A few days ago I was sitting watching the news about Libya and it was mentioned that the oil price had dropped as the civil war looked set to end. I know very little about Libya that everyone else doesn’t know so I thought instead of throwing in my tuppence worth I would look at the wider oil situation.
Below is an analysis of the price of oil correlated against key events in the Arab Spring. Along the X Axis are the dates of the for the past 8 months, along the Y Axis is the price of oil (in dollars per barrel) and correlated to these on the graph are events in the Arab Spring. If you put your mouse on any of them it will tell you more about them.
Let me state at the beginning that correlation is not necessarily causation. The situation in the Middle East is not the only factor determining oil price but it plays a major role so it is worth looking at specific dates.
Generally it is fair to say that when Mohamed Bouazizi set himself on fire in Tunisia on the 17th of December 2010 the oil price was relatively stable at around 92p per litre. Within days it had risen, but only a few pence.
The price zigzagged up slowly for a few days so that by the time Ben Ali stood aside in Tunisia it was 98.65. Immediately after there was a slight dip in the price but it reached similar heights within two weeks when Mubarak fired his entire cabinet but refused to stand down.
By the time Mubarak announced he was to step down on the 11th of February the oil price was 101.55. This was high but the real spike comes in the following days, when protests begin in both Libya and Bahrain.
On the 16 of February the first protests in Benghazi took place, with oil closing that day at 104.29. Over the weekend there were continued protests in Pearl Square, Bahrain. On the Sunday the 20th around 200 were killed by the authorities in Libya. There is an immediate spike in the price of oil, closing at 108 the following Monday and rising to 112.43 by the end of the week.
This continues to rise rapidly, peaking at over 116 on the 1st of March but dropping in the middle of the month after Saudi troops entered Bahrain on the 14th. The price drops from 113 to around 110 in a day. Possibly it was perceived by the oil markets that the threat to Saudi’s crucial oil fields had been quashed.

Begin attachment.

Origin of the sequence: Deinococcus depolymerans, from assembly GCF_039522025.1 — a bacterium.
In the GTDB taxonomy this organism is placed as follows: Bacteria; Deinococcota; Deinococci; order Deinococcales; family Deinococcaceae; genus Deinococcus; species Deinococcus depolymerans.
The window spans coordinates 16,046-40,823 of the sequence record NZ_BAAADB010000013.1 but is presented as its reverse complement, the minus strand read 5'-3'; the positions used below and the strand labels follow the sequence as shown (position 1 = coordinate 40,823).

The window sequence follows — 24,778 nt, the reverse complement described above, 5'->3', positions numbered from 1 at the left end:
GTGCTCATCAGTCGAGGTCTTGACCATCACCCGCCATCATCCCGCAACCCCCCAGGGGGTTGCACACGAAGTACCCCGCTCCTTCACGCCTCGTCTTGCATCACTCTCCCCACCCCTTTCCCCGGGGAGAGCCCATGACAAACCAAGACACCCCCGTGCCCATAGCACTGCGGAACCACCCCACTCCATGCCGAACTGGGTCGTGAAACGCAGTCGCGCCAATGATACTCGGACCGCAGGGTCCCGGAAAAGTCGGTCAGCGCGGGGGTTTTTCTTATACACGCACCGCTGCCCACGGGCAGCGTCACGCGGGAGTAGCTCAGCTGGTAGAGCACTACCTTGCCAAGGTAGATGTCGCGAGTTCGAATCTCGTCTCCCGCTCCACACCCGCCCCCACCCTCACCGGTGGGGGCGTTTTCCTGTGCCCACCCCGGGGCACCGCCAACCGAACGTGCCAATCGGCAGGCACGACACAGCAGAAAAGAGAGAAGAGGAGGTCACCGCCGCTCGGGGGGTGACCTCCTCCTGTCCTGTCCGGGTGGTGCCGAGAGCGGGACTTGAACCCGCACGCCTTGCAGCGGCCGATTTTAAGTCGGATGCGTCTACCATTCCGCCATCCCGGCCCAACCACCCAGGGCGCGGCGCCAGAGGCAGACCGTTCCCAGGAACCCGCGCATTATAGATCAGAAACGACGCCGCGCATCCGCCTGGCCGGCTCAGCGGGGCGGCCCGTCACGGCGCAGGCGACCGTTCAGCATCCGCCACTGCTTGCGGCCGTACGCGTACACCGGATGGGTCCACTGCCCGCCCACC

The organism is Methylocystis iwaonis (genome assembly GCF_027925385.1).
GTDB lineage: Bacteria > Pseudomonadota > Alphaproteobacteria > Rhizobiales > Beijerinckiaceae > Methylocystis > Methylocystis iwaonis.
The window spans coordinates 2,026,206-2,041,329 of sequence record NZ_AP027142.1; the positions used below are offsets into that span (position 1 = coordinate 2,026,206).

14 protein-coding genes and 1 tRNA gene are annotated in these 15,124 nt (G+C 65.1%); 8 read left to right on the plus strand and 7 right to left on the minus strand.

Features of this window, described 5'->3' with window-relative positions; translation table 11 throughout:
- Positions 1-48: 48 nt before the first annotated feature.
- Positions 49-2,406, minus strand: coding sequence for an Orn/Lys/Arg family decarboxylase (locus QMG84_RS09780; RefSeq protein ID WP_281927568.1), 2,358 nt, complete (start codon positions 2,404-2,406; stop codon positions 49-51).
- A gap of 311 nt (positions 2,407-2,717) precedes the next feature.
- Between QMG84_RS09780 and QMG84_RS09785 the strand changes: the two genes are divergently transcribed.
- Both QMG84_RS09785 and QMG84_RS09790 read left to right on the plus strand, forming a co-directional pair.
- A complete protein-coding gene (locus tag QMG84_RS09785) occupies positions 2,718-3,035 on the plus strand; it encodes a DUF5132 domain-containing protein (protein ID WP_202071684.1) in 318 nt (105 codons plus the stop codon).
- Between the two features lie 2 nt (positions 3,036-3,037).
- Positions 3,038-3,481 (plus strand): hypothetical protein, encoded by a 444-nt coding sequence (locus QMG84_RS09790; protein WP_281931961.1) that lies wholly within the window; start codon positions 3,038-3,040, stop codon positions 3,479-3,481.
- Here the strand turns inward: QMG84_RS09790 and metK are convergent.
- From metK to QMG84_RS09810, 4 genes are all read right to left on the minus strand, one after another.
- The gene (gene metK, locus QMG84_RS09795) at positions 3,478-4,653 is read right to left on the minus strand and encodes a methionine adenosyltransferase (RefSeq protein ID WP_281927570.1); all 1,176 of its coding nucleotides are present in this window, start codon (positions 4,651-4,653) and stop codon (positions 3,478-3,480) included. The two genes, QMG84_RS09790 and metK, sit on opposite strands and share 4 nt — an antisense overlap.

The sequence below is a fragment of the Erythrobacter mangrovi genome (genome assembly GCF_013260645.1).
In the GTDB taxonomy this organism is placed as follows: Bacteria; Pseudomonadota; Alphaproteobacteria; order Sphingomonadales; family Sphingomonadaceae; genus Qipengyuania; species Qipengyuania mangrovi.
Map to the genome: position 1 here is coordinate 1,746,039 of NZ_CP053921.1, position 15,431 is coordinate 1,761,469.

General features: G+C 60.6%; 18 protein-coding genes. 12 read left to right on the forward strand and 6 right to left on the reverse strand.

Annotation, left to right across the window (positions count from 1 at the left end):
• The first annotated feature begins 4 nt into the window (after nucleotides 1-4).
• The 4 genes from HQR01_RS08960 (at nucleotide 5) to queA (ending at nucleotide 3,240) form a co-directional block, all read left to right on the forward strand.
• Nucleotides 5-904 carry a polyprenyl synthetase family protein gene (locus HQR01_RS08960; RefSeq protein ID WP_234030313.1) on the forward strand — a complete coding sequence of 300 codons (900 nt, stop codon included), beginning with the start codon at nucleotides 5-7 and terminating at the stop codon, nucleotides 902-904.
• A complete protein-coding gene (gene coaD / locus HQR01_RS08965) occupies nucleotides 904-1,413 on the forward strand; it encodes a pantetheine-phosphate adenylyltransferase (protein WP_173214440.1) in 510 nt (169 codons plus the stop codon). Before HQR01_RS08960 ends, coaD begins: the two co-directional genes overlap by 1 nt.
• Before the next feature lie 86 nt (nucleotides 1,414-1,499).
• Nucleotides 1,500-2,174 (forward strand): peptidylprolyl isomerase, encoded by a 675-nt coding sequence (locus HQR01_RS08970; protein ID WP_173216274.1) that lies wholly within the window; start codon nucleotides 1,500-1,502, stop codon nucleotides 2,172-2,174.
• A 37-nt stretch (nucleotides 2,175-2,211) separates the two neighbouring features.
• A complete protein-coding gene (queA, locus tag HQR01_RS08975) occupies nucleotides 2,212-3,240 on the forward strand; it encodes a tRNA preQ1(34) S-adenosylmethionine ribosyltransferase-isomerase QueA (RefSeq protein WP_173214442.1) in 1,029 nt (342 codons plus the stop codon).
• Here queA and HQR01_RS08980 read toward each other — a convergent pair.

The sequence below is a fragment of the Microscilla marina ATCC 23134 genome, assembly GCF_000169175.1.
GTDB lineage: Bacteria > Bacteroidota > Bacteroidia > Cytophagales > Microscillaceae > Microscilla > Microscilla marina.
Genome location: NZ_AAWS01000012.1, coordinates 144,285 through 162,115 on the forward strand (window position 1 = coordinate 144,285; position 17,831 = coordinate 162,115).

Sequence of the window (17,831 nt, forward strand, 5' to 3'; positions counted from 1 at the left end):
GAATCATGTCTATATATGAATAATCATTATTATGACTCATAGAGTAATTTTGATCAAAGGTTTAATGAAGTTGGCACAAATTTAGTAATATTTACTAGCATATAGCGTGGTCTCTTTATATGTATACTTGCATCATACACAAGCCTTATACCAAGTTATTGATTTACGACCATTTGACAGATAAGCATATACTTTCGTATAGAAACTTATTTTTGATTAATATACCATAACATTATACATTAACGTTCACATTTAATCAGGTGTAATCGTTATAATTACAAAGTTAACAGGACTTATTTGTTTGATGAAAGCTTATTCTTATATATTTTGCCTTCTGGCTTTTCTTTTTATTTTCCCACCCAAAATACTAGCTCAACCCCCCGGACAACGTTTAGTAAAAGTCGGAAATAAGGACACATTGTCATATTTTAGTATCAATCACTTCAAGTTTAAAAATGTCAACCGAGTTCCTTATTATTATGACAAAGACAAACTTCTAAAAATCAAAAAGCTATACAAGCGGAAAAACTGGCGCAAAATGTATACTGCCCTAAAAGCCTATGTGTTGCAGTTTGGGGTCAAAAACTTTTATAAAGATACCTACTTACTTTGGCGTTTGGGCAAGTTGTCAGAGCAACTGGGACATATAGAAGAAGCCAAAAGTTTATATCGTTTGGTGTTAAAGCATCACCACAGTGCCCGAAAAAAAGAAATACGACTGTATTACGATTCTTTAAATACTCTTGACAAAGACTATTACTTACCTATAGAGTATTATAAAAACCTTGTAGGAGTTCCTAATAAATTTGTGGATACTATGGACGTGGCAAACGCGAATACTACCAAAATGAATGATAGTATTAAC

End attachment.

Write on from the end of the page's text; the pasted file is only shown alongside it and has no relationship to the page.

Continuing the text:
From there it rises again as the situation in Libya deteriorates fast and Nato makes clear its intention to become engaged militarily. On the 8th of April it peaks at 126.40, the highest it reaches.
Interestingly anecdotally, though probably not too heavily in terms of causation, when Osama Bin Laden was killed on the night of the 1st of May there was a sharp decline in the oil price.
The price fell from 126.03 over the weekend to 109.24 the following Friday. It has since only reached as high as 120.34.
Since then it has gradually come down, albeit with some peaks along the way, to around 106p per litre.
This data is opening up a conversation rather than trying to prove a point. I just thought it was an interesting analysis that I hadn’t seen done yet, I am sure there are thousands of other people far more qualified to tell you about this than I am. That’s what the comments section is for!
Sources: Firstly let me make clear that over the weekends, when the City is not trading, I have put the Saturday and Sunday data as the same as the Friday. This was because it was the only way I could see to enable me to have weekend events in without the graph dropping back to 0.
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